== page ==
mothers

I just returned from a week at LeaderShape - filled with tips and training for our future leaders. It was quite a week, but maybe I'll get to that later.

For now, I want to follow up on the post my sister so kindly shared with us on Thursday. I have to admit, it feels a strange holiday to celebrate without the mothers I love.

My last memory about my grandma happens to be at her funeral. With eight children and too many grandchildren to count, the sanctuary at little St. Paul's Lutheran church was filled to the brim. Though certainly a full house, her touch reached way beyond her own fold. I remember the well known phrase that "Avonell would never turn someone away... there was always more room at the dining room table."

So, her gentle, steady spirit was celebrated that day and I remember sitting in the uncomfortable, wooden pews with all the cousins and writing notes to one another about how we would sure miss grandma. We wrote notes about the dresses she made (one of which I was wearing), about the things she would say, and about memories we held dear. This at the ripe age of about 10.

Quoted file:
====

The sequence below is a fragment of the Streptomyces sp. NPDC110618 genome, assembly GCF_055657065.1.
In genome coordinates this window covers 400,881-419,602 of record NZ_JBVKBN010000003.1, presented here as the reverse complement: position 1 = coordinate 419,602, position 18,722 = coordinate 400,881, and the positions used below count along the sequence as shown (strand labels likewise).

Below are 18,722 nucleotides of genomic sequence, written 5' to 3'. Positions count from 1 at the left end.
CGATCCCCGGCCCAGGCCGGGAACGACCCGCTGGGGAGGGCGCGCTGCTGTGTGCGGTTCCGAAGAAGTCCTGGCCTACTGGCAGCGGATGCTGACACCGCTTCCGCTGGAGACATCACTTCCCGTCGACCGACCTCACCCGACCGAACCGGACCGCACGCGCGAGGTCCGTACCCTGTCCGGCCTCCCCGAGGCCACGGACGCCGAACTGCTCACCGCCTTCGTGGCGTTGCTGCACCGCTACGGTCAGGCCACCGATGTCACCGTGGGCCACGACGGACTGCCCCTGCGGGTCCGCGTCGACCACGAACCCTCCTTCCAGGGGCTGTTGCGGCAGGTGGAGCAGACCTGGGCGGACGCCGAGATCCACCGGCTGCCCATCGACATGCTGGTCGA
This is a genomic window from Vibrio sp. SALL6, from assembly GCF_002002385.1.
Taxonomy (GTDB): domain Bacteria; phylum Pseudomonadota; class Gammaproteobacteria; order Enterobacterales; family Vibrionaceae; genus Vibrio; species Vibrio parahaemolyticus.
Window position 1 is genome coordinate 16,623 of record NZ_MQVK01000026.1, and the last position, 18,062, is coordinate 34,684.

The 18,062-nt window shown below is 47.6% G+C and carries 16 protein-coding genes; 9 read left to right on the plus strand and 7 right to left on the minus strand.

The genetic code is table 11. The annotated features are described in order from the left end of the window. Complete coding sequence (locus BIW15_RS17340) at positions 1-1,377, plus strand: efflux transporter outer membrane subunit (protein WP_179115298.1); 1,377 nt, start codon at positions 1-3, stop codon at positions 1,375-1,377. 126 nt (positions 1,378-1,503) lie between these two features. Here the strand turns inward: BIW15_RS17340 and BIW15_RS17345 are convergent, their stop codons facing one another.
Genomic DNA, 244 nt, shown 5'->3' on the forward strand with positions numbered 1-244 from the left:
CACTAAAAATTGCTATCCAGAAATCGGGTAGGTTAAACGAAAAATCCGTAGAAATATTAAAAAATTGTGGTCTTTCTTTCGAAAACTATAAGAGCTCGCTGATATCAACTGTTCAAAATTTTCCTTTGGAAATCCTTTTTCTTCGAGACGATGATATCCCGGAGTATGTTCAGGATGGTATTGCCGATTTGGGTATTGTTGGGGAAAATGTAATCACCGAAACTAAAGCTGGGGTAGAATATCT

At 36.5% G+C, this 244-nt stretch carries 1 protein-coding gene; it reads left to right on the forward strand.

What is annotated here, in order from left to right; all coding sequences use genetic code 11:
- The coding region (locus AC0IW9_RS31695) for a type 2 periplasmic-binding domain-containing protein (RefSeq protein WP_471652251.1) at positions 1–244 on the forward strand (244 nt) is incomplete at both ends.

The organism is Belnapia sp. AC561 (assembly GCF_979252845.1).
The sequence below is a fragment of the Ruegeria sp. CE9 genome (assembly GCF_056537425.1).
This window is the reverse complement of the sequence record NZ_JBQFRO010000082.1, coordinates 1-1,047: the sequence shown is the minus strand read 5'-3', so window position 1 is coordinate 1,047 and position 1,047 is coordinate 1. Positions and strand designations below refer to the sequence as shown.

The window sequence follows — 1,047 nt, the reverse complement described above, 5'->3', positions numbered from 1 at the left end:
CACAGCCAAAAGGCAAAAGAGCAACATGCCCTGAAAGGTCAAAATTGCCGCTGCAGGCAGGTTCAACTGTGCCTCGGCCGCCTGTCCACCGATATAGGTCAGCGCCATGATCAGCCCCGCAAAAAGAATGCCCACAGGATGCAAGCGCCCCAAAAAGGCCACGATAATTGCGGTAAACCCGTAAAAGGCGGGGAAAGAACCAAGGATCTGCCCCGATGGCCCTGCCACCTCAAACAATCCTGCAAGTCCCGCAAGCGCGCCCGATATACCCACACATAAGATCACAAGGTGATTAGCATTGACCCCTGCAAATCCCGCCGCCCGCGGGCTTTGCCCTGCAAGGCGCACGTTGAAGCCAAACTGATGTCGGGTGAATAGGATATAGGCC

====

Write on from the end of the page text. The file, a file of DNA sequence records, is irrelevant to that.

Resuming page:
I remember actually going to the hospital with my parents to see her and when we arrived, she had already passed. My grandpa sat in the room with wet cheeks and asked if I'd like to kiss her to say goodbye. It's all a blur now, but still very real at once.

Yes, what a woman indeed. She inspired and motivated her children to not only love, but to love as Christ loves. I'm sure I'll never know just how she accomplished what she did with the so little that she had. What I am reminded of now is in a song called "Find us Faithful" where the words plead,

"May all who come behind us find us faithful
May the fire in our devotion light the way
May the footsteps that we leave, lead them to believe
and the lives we live inspire them to obey
Oh may all who come behind us find us faithful."

I am so fully convinced that if any legacy points back to a person, it is not so bold. A true and lasting legacy is one that points beyond oneself at the eternal. This - yes THIS - is what made my grandmother (and other women in my life) so brilliant. It is the way their lives point beyond the temporary that has me captivated and hoping my life leaves the same.

So, sister, this is where we start. Our journey must begin and end with Avonell's passion for Christ. I can't believe she would want it any other way.